This Celiac.com FAQ on celiac disease will guide you to all of the basic information you will need to know about the disease, its diagnosis, testing methods, a gluten-free diet, etc. Subscribe to FREE Celiac.com email alerts What are the major symptoms of celiac disease? Celiac Disease SymptomsWhat testing is available for celiac disease? - list blood tests, endo with biopsy, genetic test and enterolab (not diagnostic) Celiac Disease ScreeningInterpretation of Celiac Disease Blood Test ResultsCan I be tested even though I am eating gluten free? How long must gluten be taken for the serological tests to be meaningful?The Gluten-Free Diet 101 - A Beginner's Guide to Going Gluten-FreeIs celiac inherited? Should my children be tested? Ten Facts About Celiac Disease Genetic TestingIs there a link between celiac and other autoimmune diseases? Celiac Disease Research: Associated Diseases and DisordersIs there a list of gluten foods to avoid? Unsafe Gluten-Free Food List (Unsafe Ingredients)Is there a list of gluten free foods? Safe Gluten-Free Food List (Safe Ingredients)Gluten-Free Alcoholic BeveragesDistilled Spirits (Grain Alcohols) and Vinegar: Are they Gluten-Free?Where does gluten hide? Additional Things to Beware of to Maintain a 100% Gluten-Free DietFree recipes: Gluten-Free RecipesWhere can I buy gluten-free stuff? Support this site by shopping at The Celiac.com Store.For Additional Information: Subscribe to: Journal of Gluten Sensitivity
The paleo dietary movement says that quinoa is bad. It punches holes in the microvilli and causes "leaky gut syndrome". I've read this about quinoa in a few different places. I don't know how accurate or scientific the paleo diet is. I still eat rices and some legumes, but other grains I leave alone. http://fitforreallife.com/2011/04/23/guessing-gamebehind-door-1-health-longevity/
I love this Buckwheat Bread recipe. For one thing no Xanthan Gum, which does not agree with me at all. It's easy, like a quick bread-no yeast. I don't know what you would substitute for the egg whites however.
I know what you mean. I did NOT want to be baking bread at this time in my life! We have some great bakeries in our neighborhood, too - sigh. Store-bought, gluten-free baked goods really suck and they're expensive. I hate paying all that money for lousy products or spending all my time baking gluten free goods that aren't that great. We don't eat bread hardly at all anymore.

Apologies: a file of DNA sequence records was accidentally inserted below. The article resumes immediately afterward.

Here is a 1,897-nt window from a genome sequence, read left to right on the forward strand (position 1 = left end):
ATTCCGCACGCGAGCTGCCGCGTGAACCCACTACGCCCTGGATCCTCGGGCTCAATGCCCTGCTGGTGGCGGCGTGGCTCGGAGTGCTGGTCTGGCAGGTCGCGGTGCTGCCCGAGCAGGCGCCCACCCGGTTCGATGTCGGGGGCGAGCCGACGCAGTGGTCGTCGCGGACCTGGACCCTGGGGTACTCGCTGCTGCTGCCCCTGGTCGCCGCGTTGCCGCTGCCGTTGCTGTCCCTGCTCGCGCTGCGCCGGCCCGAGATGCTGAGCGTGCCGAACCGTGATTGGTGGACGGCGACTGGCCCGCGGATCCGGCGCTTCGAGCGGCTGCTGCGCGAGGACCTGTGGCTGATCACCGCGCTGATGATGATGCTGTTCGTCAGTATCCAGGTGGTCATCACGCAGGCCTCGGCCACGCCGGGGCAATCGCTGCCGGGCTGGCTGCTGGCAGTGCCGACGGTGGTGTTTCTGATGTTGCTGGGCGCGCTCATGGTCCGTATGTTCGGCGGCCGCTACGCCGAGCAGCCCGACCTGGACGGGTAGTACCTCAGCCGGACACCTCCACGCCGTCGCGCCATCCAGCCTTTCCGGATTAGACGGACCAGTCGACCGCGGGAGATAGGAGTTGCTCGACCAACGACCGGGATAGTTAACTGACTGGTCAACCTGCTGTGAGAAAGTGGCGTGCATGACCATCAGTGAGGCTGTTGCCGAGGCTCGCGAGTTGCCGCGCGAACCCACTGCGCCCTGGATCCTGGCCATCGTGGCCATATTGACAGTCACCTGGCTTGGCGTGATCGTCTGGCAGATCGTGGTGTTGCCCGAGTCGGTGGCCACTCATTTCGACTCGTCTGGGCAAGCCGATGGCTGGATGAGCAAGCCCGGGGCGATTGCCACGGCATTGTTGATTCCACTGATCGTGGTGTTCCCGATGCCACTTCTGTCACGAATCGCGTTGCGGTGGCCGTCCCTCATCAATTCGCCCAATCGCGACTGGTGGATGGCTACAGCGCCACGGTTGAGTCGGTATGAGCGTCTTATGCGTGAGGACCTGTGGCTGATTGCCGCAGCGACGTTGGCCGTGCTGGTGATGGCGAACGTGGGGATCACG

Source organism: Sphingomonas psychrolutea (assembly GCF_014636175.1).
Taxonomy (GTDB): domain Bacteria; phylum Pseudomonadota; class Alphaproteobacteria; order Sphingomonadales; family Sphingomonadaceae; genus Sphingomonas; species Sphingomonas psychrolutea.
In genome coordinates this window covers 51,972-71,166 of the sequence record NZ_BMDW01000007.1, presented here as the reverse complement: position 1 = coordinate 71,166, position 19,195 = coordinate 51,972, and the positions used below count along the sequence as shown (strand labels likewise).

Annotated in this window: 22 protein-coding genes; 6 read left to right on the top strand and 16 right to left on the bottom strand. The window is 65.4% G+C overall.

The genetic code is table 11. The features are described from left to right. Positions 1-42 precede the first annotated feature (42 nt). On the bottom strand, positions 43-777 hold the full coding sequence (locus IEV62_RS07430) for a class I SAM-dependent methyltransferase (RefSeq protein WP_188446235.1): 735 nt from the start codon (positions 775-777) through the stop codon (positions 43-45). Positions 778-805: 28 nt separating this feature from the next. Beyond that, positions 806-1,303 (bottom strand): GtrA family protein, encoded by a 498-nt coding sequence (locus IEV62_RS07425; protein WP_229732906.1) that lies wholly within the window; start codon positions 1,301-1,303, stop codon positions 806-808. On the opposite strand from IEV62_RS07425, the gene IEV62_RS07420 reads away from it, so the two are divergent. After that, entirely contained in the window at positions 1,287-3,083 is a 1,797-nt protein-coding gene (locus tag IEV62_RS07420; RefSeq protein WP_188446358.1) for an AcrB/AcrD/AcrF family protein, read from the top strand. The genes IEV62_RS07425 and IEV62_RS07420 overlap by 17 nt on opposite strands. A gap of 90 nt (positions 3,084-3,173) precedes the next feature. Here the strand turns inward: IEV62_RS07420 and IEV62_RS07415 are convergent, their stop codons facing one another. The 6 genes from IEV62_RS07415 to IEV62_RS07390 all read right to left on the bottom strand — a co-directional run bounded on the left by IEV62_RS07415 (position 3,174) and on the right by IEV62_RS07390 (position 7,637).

Looking on the bright side however, we eat so many more fruits and vegetables since going gluten-free. I broil or bake chicken, fish, or steak and serve it with a green salad, steamed veggies, an apple salad, and a topical fruit salad. My kids love rice and that definitely helps. Rice cakes are cheap and easy and better than the alternative, in my opinion. Keeping it simple keeps me from being hostage in the kitchen.
I'm now experimenting with guar gum. I've been reading labels and avoiding Xanthan gum for a long time, way before going gluten free. I tried it again when I started Gluten free diet and just can't tolerate it. It causes awful indigestion and naseau. Nasty stuff.
I have a lot of problems digesting Xanthan gum, so most gluten-free bread and baked goods make me sick. I have a couple of recipes for buckwheat bread, banana bread, and pizza crust with no Xanthan gum that I can eat without ill effects. Otherwise, I can't eat gluten-free bread because of the Xanthan gum.
A GI doctor can run tests for celiac disease. Look for one that treats and specializes in celiac. We found that tests for gluten sensitivity were inconclusive. I had to put my kids on gluten free diet until their symptoms went away, then reintroduce the gluten back into the diet. When they got sick again, they were diagnosed with gluten-sensitivity.
Quaker makes yummy little rice snacks in different flavors. ( My son's favorite snack. ) He also likes plain rice cakes with Nutella. There's gluten free summer sausage, beef sticks, and turkey sticks. Trail mix with nuts and dried fruit, even m&m's-they would also keep nicely.
I just wrote a post on the autoimmune book. Here is the website for the Upper Room in Minneapolis, where Dr. Conner, the functional doctor has his office and there is more information there: http://upperroomwellness.com/index.php
I've been reading the book (free download) from this doctor and I'm thinking maybe getting tested this summer. He seems to be very thorough with his testing and looks at all of the symptoms together....but I'm no expert. I like the idea of "functional" medicine anyway. He is out of Minnesota, but he can consult and order the tests long distance.
My son had HSP when he was 14. A long drawn out episode. Prednisone didn't work, so he took injections of methotrexate. At the time he had to deal with painful intermittent stomachaches from the HSP and the metho. The HSP went into remission 14 months after the first onset. Off the meds, he had 3 good months followed by 3 more months of illness/weight loss before being diagnosed with celiac. I wonder if the damage the HSP / metho did to his gut contributed to the onset of the celiac. Of course, the doctors are not aware of any connections betweend his HSP and his celiac.
Yeast extract, like MSG, often contains free glutamic acid. I avoid autolyzed yeast, hydrolyzed vegetable protein, & MSG. Not because they contain gluten, but because of the free glutamic acid. MSG can make you feel ill too, if you are sensitive to it. I can tell the difference anyway.